Is the Lake District accessible?

Is the Lake District accessible?

Regular contributor, 14-year-old Freddie Sheffield, who recently wrote about his accessible New York City trip, tells Disability Horizons about how accessible he found the Lake District.

As a disabled traveller, I find that going to cities on holiday is often easier as they are largely accessible for wheelchair users and there is a huge variety of things to do. However, I also like to get away from that kind of thing and, on the rare occasion when you can find accessible places in the country, it is really worthwhile going there.

During my 2012 summer holidays I went with my family on a one-week trip to the Lake District. This was not something entirely new for us though: a year before I was involved in some charity fundraising where I drove my wheelchair along Hadrian’s Wall, running from one side of England to the other. So we thought that this trip would be equally fun yet challenging.

Accessible Lake District

We also thought the Lake District would be a great place to really get good use out of my off-road wheelchair, a Permobil X850 Miniflex. It was a total Godsend. My family did a lot of cycling in the countryside and the chair was able to keep up with the pace without any issues, even going a lot faster than the bikes at times (particularly when going up steep hills!).

We didn’t actually stay in the Lake District, but were based nearby. We had researched places to stay quite extensively, and found a self-catering cottage to rent via a website called Sykes Cottages. It was just outside Soulby village, not far from Kirkby Stephen, from which you could get all the essential supplies for your holiday.

There was a vast network of lanes which were ideal to go around, and plenty of circuits and accessible cycle routes. We stayed in Rainbow Cottage at a place called Sykeside Farm, which was completely out of the way down a narrow farm lane. Although this was hardly ideal due to the potholes, the cottage itself more than made up for. It was perfect for what we needed: a nice big ramp that led up to a cosy but spacious interior; plenty of wide doorways and a wet room that was easy to access.

The area we stayed in was around forty minutes drive from the Lake District National Park, but we ventured there quite a few times. It was immediately obvious when you were getting closer as the gradient of the roads started increasing and motorways turned into winding lanes surrounded by mountains, woods and lakes.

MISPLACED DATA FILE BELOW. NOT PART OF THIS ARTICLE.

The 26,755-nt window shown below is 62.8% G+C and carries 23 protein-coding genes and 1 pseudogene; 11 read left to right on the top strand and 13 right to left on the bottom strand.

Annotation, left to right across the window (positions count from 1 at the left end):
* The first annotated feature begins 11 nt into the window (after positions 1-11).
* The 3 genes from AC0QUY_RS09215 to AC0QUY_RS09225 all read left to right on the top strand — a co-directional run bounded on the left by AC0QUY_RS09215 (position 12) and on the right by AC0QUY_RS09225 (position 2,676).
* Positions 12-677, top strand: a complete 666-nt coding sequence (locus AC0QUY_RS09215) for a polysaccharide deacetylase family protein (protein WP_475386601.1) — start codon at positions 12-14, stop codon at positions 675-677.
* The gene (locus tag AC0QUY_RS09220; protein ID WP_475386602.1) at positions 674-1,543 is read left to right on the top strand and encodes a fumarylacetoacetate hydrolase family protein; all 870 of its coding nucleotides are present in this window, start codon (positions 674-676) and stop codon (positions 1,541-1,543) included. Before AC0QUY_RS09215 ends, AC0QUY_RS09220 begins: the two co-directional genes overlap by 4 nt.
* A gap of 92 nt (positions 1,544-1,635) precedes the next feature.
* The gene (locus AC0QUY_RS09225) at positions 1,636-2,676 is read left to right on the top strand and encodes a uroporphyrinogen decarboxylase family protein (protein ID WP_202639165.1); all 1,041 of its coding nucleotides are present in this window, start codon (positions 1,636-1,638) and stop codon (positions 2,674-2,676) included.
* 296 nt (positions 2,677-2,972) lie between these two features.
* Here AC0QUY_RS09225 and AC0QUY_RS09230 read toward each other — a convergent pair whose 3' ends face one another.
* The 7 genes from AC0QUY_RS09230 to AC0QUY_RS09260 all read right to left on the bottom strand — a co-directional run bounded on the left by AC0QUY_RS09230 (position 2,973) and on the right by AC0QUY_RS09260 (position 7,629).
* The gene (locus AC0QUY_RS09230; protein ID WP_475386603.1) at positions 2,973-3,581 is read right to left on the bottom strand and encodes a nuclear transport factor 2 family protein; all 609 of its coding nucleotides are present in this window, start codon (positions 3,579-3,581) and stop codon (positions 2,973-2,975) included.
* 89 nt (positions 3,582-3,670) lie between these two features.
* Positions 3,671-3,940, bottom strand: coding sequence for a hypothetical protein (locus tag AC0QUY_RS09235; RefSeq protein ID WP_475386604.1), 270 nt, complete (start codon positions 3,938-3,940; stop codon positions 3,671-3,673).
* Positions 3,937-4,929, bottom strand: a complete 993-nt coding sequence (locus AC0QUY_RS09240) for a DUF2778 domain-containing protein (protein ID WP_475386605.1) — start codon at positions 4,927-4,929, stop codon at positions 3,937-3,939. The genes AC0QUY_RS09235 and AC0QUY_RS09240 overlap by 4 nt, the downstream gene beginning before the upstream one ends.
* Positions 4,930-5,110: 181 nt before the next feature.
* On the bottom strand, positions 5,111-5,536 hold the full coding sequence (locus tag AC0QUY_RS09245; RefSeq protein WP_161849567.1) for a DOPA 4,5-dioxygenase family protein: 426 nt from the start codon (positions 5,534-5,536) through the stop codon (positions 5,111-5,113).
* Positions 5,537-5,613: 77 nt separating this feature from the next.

Accessible holidays - Lake District

Having said that, the majority of the routes were accessible and I didn’t come up against any problems along the way. The fantastic scenery was certainly worth going over a few bumps in the tracks for.
On our trips into the national park we went around several of the lakes:

Windermere

This is probably the most famous one, and great for walking around, although it is really big. There are lots of tourists around there as well, and I am dubious as to how accessible the ferry tour is. I definitely couldn’t have gone on it in my electric chair, but I’m sure a manual one would have been OK.

Coniston Water

Another well-known lake and, if the day had been less foggy or damp, we may have seen why! The walks were pretty and we had no problems, although I did need someone to open the different gates for me. There was also a car park and accessible café on the shore.

Ullswater

There are lots of walks to go on around here, but the lanes are not nearly as picturesque as by the other lakes. For example, we walked along one route which had hedges encircling it, so the only views to be had were at the end. Having said that, if you go into town a bit, the ice-cream shop is hard to beat!

Buttermere

One of my favourite places was Buttermere. The lake by the village was fairly easy for me to circumnavigate, bar the odd rutty part. Even if you don’t go the whole way around the lake, the scenic landscape is breath-taking.

In summary, I would highly recommend a trip to the Lake District; there are plenty of accessible walks, stunning views and also lots of good restaurants, cafés and places to stay nearby. One piece of advice is, if you do want to venture a little off-piste, I would recommend buying, borrowing or even loaning an all-terrain wheelchair as this is vital for anything from lanes to tracks to fields.

And one word of warning… don’t expect lovely weather! Take your raincoat and wet-weather gear and you’ll be fine!

It’s also worth taking a quick look at these websites to help plan your trip:

Kings Head — a great restaurant and pub.
Honister Slate Mine — well worth visiting, especially for the amazing views.
The Northern Viaduct Trust — a good website to find accessible walks near Kirkby Stephen.

By Freddie Sheffield

Check out…

Accessible New York City.
My adaptive ski trip to Whistler.
Winter wheelchair fun in Brighton.

We want to make sure that all Disability Horizons readers have as much accessible information about their chosen destination as possible. So, if you have a trip to tell us about, get in touch by emailing us at editor@disabilityhorizons.com, messaging us on Facebook, tweeting us @DHorizons or leaving your comments below.

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